Solar eclipse of February 26, 2017

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Solar eclipse of February 26, 2017
SE2017Feb26A.png
Map
Type of eclipse
Nature Annular
Gamma -0.4578
Magnitude 0.9922
Maximum eclipse
Duration 0m 44s
Coordinates 34.7S 31.2W
Max. width of band 31 km
Times (UTC)
Greatest eclipse 14:54:33
References
Saros 140 (29 of 71)
Catalog # (SE5000) 9545

An annular solar eclipse will occur on February 26, 2017. A solar eclipse occurs when the Moon passes between Earth and the Sun, thereby totally or partly obscuring the image of the Sun for a viewer on Earth. An annular solar eclipse occurs when the Moon's apparent diameter is smaller than the Sun's, blocking most of the Sun's light and causing the Sun to look like an annulus (ring). An annular eclipse appears as a partial eclipse over a region of the Earth thousands of kilometres wide.

It will be visible across southern South America in the morning and it ends in south-western Africa at sunset.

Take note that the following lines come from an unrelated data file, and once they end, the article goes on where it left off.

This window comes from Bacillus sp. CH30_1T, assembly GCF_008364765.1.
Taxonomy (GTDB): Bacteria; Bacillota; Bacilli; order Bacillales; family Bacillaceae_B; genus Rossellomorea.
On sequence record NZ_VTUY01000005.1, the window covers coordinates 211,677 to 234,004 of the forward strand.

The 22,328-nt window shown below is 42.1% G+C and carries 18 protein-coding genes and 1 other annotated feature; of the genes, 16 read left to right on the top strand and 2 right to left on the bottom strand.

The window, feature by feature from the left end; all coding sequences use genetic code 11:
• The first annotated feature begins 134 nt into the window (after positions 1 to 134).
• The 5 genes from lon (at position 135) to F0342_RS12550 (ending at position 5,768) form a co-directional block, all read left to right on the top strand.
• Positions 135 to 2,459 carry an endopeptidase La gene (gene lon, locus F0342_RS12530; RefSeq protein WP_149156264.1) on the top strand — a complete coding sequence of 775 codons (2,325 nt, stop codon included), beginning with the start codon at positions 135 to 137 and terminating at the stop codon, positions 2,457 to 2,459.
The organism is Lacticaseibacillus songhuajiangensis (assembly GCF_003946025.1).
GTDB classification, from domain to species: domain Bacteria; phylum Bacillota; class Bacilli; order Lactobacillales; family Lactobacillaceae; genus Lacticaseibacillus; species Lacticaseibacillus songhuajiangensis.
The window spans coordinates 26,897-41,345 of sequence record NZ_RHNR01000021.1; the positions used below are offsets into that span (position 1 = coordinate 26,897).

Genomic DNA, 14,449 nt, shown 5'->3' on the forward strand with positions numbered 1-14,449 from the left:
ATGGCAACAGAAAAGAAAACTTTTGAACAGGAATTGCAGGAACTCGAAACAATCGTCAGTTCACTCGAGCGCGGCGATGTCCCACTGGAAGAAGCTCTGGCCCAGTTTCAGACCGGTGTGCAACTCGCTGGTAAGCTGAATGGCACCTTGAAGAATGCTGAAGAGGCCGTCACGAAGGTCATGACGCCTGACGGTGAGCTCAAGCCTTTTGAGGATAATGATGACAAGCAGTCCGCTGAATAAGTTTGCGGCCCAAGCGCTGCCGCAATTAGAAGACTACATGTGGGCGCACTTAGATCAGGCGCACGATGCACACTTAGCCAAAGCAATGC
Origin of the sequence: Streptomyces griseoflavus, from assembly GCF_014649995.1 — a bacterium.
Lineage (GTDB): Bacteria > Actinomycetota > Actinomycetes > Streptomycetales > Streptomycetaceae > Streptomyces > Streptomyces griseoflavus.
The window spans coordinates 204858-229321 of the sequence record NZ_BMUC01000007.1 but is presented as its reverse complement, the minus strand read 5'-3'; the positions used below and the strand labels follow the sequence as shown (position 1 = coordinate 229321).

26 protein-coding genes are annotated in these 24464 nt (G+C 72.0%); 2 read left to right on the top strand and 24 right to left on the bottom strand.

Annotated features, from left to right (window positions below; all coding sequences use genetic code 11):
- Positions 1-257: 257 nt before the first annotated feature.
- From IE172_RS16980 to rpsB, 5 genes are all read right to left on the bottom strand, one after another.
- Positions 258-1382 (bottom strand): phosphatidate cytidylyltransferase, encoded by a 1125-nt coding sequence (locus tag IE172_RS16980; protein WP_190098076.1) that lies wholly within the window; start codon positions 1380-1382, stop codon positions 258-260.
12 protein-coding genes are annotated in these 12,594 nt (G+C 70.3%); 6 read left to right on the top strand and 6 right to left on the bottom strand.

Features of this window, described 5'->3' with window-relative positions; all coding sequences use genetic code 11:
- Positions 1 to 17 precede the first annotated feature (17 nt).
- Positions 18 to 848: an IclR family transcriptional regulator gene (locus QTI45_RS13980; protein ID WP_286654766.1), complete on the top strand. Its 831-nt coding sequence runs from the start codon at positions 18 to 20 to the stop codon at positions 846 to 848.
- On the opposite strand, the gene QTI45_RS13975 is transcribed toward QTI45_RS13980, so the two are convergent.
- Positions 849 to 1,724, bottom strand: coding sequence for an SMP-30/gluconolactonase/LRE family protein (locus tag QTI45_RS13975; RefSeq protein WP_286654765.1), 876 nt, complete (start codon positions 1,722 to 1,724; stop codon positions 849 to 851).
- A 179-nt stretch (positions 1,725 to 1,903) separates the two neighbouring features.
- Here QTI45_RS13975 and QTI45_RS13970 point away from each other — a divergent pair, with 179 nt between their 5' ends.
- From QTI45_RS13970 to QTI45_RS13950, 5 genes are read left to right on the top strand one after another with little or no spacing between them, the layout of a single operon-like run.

Images[edit]

SE2017Feb26A.GIF

Related eclipses[edit]

Solar eclipses 2015-2018[edit]

Each member in a semester series of solar eclipses repeats approximately every 177 days and 4 hours (a semester) at alternating nodes of the moon's orbit.

Solar eclipse series sets from 2015–2018
Descending node   Ascending node
120 March 20, 2015
SE2015Mar20T.png
Total
125 September 13, 2015
SE2015Sep13P.png
Partial
130 March 9, 2016
SE2016Mar09T.png
Total
135 September 1, 2016
SE2016Sep01A.png
Annular
140 February 26, 2017
SE2017Feb26A.png
Annular
145 August 21, 2017
Solar eclipse global visibility 2017Aug21T.png
Total
150 February 15, 2018
SE2018Feb15P.png
Partial
155 August 11, 2018
SE2018Aug11P.png
Partial
Partial solar eclipses on July 13, 2018, and January 6, 2019, occur on the next lunar year eclipse set.

Metonic cycle[edit]

The metonic series repeats eclipses every 19 years (6939.69 days), lasting about 5 cycles. Eclipses occur in nearly the same calendar date. In addition the octon subseries repeats 1/5 of that or every 3.8 years (1387.94 days).

Notes[edit]

References[edit]